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Prayer Requests

-Please keep Robers, Maguy,  the girls (Nemy, Baly, Kimberly, Samantha in Canada and Elidia in Haiti) and Grace Corps in your prayers
 
- Pray for the Lord's blessings to be poured on us abundantly.
 
- More of the children in the schools are in need of help.
 

Building A School In Bolosse, Haiti

Bolosse is one of the poorest suburbs of Port-au- Prince. It is located on the hills south of the large bay east of the Capital. It represents with Carrefour-Feuille, Martissant and Fontamara at least a fifth of Port-au- Prince 2,000,000 inhabitants. The neighborhood at one point was a vacation hub for the rich families. Some of the gingerbread houses still "ferociously" standing against time, people and natural disasters are nostalgic reminders of that idyllic past. In the 70s however, due to the Duvalier dictatorship and later in the 80s to political unrest and absence of authorities in the 90s, Bolosse drastically changed. The beautiful forests of Mahogany and Oak trees were senselessly depleted.

 

Today as one looks over the hills only the treecovered UFM-Mission compound has preserved an infinitesimal portion of that forest. Today, families who migrated from the hills and coastal villages of Jacmel, Cayes and Jeremy call Bolosse their home. They are for the most part peasant farmers who flood the Capital in search of a better life. All they find is the heat of the treeless hills, the malaria epidemic from the mosquito- ridden creeks,lately Cholera in the waters, the misery of street commerce (for the lucky ones who may have relatives in the US and Canada to offer financial support) and idleness caused by joblessness for the vast majority of them.

 

The global address for the school on Google Earth or any other similar Web apps is as follow Latitude: 18°31'45.81"N and Longitude: 72°20'57.52"W. That is where Grace Corps is currently building the school to replace the Fontamara school put out of order by the 2010 quake. The neighborhoods are similar. Both are in the heart of vast areas of shantytowns infamously renowned for dangerous gang activities. Even though in Fontamara I nearly lost my life, I never feel threatened when visiting my old neighborhood in the 2nd and 3rd Bolosse Avenues.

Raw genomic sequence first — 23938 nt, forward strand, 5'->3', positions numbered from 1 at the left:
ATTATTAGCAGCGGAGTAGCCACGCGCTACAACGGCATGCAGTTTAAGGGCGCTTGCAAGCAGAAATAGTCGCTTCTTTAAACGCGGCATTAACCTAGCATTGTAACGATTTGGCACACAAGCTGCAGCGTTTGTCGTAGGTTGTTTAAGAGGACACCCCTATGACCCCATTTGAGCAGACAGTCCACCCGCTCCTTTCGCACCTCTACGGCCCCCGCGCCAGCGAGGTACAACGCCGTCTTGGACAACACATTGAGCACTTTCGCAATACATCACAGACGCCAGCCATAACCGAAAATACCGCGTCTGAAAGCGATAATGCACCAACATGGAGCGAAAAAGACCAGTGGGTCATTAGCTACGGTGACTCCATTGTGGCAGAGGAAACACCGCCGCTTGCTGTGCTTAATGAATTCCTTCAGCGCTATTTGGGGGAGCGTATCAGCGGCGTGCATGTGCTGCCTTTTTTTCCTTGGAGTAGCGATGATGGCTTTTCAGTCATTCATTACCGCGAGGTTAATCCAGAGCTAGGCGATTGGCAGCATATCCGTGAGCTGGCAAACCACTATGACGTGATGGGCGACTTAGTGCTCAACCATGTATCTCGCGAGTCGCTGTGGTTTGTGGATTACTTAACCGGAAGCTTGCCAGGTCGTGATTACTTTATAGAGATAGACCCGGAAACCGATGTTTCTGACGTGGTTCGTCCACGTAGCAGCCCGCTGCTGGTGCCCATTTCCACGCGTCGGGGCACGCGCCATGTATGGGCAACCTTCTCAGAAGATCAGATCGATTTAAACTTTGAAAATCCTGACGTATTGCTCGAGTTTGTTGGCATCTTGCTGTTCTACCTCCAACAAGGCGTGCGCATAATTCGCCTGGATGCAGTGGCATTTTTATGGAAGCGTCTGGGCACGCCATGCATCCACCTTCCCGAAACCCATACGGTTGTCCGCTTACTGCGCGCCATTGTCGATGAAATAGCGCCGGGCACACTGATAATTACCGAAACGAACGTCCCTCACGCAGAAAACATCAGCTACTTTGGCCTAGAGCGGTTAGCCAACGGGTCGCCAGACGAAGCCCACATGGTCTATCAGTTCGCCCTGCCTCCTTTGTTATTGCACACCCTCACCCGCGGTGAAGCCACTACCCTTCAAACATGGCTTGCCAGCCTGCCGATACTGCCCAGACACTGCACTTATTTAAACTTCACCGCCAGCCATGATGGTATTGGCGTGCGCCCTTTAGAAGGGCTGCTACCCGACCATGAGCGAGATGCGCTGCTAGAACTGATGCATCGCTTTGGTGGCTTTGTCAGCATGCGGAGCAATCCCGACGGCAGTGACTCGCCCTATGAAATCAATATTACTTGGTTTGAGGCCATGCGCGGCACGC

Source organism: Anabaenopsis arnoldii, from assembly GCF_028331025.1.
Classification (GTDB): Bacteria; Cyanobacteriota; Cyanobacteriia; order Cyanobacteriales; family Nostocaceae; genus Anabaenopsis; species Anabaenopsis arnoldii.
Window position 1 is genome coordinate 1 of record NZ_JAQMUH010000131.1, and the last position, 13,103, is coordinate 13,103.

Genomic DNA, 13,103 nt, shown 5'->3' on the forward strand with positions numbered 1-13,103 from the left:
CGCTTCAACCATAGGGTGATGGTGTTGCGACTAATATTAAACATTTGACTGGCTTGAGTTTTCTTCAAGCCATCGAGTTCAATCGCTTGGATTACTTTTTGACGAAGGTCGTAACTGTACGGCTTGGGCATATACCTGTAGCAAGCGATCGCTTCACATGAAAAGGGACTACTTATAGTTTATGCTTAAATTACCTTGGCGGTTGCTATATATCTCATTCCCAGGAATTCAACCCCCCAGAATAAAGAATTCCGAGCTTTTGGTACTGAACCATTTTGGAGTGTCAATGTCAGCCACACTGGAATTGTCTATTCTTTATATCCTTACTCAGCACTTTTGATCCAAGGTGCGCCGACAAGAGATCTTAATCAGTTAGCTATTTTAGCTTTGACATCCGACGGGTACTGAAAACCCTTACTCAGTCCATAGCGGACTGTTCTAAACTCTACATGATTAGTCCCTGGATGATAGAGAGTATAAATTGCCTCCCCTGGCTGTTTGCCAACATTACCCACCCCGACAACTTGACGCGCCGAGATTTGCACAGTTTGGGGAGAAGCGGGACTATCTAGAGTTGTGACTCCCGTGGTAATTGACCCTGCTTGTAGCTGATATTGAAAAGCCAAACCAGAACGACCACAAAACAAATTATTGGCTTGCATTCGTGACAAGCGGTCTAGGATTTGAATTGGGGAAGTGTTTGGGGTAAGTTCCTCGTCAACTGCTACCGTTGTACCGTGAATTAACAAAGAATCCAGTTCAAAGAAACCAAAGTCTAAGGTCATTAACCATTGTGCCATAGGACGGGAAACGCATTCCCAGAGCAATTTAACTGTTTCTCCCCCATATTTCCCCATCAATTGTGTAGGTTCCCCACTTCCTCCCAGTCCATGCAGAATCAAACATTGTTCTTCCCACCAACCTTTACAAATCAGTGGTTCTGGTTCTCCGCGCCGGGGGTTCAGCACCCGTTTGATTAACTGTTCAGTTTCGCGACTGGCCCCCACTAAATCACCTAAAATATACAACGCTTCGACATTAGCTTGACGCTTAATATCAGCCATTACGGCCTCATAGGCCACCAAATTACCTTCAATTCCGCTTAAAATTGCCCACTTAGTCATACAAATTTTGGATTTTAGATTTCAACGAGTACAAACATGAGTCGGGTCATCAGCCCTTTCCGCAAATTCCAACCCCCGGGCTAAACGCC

There seems to be a manifested respect there for what we stand for. Some of the suspected gang leaders whom I have known since childhood (we played soccer on the street together) call me "a child of Bolosse". Hence a certain familiarity that goes a long way in Haiti and which I believe, coupled with other cultural aspects, plays a role in the affinity that pervades my relationship with them: First, following Christ's example, I see in them possibilities of redemption not marginalized angry individuals. That underlying concept directs my every interaction with them. Secondly, Grace Corps in the past has run a small scale financial operation by which we sought to support ladies street merchants in need of some cash. (A big fire that burnt their houses and the political upheaval that followed halted that most needed project.) That was in the days ten years ago before we began to focus solely on the education aspect of our mission and left the development segment in the back burner. The project was positively viewed by all. We believe that God is allowing us to go back to that neighborhood with the message of Grace found in Christ Jesus, something that encompasses education and development in a more sustaining manner and will provide both temporary and eternal hope.

 

As the school is being built in phases and stages so is our vision for the neighborhood. Should the Lord bless the desire that we feel that He has placed in our hearts, He will touch other owners on the land to donate or sell their part at a reasonable price that Grace Corps can afford to add a playground open to the public, something that the neighborhood has never had. Meanwhile , we will continue to pray, hope and work. As in the past, we are confident that our Lord will make His will be known and demonstrate His power as we build schools, train teachers and help raise the next generation of responsible Haitian citizens.